Playfully spanking the Hollywood conventions of beauty and vanity, and poking gleeful fun at all of the people who take both way too seriously, Donovan and Koepp’s sharp script afforded the three leads a rare opportunity to parody their own iconic images and reputations, and they dig into it with gusto. None of their characters are particularly nice people, to themselves and definitely not to each other, and are the complete antithesis of the kind of roles they usually are called upon to portray, to say the very least. Streep as a faded ingenue, Willis as a wimpy milquetoast and Hawn as a psychotic, revenge-driven femme fatale had the time of their lives here, and it shows.

Death-Becomes-HerZemeckis helms the proceedings accordingly, calling back to everything from old Hollywood Technicolor melodramas to ‘hag horror’ pics like WHATEVER HAPPENED TO BABY JANE?, and HUSH, HUSH SWEET CHARLOTTE, and does it with the same sure sense of style and twisted humor that made his other like-minded efforts like ROGER RABBIT, a delight to watch, even in repeated viewings. Favorite John Carpenter DP Dean Cundey matches him frame-for-frame, and frequent musical collaborator Alan Silvestri provides a great score that’s kind of a wink/nudge homage to Bernard Herrmann by way of William Lava, (the composer for many of Warner Brothers’ Looney Tunes features, appropriately enough.)

Scream Factory has done their usual stellar job of transferring this to Blu-Ray, where – dated opticals aside – the film looks as gorgeous as its stars do…even when for certain reasons, they don’t. And though the extras are kind of sparse by comparison to other releases, it’s still a kick to have Zemeckis, Cundey, Koepp and producer Steve Starkey discussing the making of this now horror-comedy staple.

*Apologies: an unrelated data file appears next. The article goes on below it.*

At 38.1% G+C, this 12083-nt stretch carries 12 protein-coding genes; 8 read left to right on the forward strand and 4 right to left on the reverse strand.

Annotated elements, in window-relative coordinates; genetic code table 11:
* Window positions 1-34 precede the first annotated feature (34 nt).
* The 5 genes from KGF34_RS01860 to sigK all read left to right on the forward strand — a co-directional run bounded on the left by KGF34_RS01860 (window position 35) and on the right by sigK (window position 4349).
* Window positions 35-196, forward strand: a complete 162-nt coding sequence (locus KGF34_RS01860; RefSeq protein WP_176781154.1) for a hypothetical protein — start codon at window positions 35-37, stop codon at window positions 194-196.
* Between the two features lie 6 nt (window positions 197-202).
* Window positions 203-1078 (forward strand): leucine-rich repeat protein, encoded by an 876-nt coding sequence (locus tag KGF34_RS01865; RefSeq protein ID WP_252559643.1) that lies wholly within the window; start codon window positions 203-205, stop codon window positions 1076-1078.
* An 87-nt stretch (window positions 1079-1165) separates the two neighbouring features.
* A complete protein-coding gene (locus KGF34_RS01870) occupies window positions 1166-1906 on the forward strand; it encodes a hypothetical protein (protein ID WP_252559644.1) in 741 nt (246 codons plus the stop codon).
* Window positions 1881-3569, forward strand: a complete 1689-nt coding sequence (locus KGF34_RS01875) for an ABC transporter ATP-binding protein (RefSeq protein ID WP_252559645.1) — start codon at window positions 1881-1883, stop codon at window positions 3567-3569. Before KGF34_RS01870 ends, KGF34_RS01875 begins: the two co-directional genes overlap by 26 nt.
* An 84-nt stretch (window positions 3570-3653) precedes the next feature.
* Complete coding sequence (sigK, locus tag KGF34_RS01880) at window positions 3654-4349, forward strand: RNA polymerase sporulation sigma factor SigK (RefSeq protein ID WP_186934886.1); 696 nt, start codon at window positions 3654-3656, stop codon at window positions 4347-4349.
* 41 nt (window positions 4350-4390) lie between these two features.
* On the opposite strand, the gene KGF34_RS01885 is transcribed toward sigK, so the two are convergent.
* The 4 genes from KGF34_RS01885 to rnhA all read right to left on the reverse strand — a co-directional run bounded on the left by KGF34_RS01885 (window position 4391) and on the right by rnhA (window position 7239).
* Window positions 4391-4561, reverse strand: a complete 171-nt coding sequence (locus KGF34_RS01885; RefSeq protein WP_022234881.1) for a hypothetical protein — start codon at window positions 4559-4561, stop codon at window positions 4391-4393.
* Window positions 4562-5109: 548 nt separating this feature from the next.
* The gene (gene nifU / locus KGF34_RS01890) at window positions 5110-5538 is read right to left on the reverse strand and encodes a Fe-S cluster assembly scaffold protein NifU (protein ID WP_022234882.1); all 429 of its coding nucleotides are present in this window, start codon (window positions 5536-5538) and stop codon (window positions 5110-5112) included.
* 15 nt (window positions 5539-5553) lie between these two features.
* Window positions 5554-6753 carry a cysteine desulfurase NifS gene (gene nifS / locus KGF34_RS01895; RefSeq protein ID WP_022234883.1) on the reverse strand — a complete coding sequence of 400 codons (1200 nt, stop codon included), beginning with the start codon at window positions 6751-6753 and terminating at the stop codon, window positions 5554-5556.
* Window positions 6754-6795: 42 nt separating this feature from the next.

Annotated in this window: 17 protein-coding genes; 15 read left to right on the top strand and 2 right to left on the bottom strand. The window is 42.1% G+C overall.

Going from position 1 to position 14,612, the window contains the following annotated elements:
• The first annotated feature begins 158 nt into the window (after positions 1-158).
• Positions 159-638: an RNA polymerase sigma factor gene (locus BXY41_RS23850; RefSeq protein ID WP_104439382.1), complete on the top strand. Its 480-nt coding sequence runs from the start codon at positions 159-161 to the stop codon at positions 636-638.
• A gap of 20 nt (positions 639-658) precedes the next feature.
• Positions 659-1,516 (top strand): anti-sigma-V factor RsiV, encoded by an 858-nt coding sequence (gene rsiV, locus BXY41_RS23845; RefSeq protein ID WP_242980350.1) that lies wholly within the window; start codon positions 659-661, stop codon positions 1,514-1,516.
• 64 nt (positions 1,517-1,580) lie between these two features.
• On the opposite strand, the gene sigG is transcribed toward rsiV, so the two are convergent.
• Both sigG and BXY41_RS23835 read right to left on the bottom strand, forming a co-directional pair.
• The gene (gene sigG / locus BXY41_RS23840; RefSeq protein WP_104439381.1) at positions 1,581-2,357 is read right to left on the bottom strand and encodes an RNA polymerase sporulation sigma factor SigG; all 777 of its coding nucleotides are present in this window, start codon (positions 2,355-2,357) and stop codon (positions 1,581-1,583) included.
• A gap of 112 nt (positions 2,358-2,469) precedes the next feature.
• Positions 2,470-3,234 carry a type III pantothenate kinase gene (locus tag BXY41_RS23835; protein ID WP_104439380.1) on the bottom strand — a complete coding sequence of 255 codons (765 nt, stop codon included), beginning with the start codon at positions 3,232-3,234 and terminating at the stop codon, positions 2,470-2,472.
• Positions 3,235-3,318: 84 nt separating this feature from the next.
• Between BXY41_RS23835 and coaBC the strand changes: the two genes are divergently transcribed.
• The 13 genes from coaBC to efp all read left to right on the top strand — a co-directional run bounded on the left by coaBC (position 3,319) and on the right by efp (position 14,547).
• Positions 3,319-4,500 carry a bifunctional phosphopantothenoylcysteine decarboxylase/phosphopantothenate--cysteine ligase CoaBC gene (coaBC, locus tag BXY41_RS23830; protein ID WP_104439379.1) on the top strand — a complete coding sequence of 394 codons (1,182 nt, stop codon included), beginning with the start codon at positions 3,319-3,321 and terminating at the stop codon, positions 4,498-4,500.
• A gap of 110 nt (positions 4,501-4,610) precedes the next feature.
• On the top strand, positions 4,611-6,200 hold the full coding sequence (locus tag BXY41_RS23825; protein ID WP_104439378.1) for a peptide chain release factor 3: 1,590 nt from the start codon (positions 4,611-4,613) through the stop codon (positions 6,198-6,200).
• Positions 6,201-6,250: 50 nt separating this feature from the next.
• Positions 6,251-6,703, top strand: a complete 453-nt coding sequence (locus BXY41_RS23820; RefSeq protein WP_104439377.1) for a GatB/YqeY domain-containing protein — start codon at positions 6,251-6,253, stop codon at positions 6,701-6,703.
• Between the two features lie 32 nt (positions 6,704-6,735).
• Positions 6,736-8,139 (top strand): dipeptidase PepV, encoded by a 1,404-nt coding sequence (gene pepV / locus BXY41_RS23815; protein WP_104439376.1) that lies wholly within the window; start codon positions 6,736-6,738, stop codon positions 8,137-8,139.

DEATH BECOMES HER gets a definite four-out-of-five stars from this reviewer, plus a strong recommendation for all readers to add this to your DVD/BR libraries in lieu of just renting it. (You can thank me later.)

50th Anniversary of Dark Shadows

dark shadowsOn 27 June, 1966, ABC introduced an American Gothic Soap Opera. It aired after school, targeting a teenage audience, and despite a slow beginning, the show garnered a following. It ran until 2 April, 1971, resulting in 1225 episodes exploring the angst-filled lives of the wealthy Collins family of Collinsport, Maine.
“Dark Shadows” leaned on inspiration from classic writers such as Poe, Bronte, Shelley, and Wilde. After a year, the series introduced its most popular character, Barnabas Collins (Jonathan Frid), a Vampire with an infatuation. Ghosts, werewolves, witches and warlocks, and man-made monsters joined the cast. Action began when Victoria Winters (Alexandra Moltke), an orphan with unknown ties to the Collins’ legacy, travelled by train to the Collins’ Manor to serve as governess for the reclusive Elizabeth Collins Stoddard’s (Nancy Barrett) two children, Carolyn (Nancy Barrett) and David (David Henesy).
The series made use of flashbacks, time travel, and a parallel universe. Actors often portrayed more than one character or returned as ghosts. A storyline set in the late 1890’s aired in 1969 and boosted ratings. The series next introduced the idea of unseen forces, Leviathan, controlling matters, which did not inspire as much enthusiasm from its viewership, and ABC cancelled “Dark Shadows” on 2 April, 1971. Its cancelation left several storylines unresolved, including disclosing Victoria’s parentage.

barnabas collinsCreator Dan Curtis said he came up with the idea from a dream. Art Wallace wrote for the series and Sy Thomashoff designed the sets. Robert Cobert created the musical score which earned a Grammy nomination and reached the Billboard Hot 100 charts. “TV Guide” ranked the television show “Dark Shadows” among the Top Cult Shows Ever. It was released in syndication, and movies inspired by the series were released in 1970 (House of Dark Shadows) and 1971 (Night of Dark Shadows). NBC aired a remake of the series starring Joanna Going as Victoria and Ben Cross as the 200 year old vampire, Barnabas Collins, which ran from 13 January, 1991 until 22 March of the same year. Tim Burton directed a 2012 comical cinematic release of “Dark Shadows” starring Johnny Depp as Barnabas.
During the height of its television popularity, “Dark Shadows” also found its way to novelizations, features in magazines, and comics. Board games, coloring books, jigsaw puzzles, and a View-Master reel sported “Dark Shadows” images.
Episodes are available on Hulu and available for purchase through various media outlets. There is talk in Hollywood of a revival series.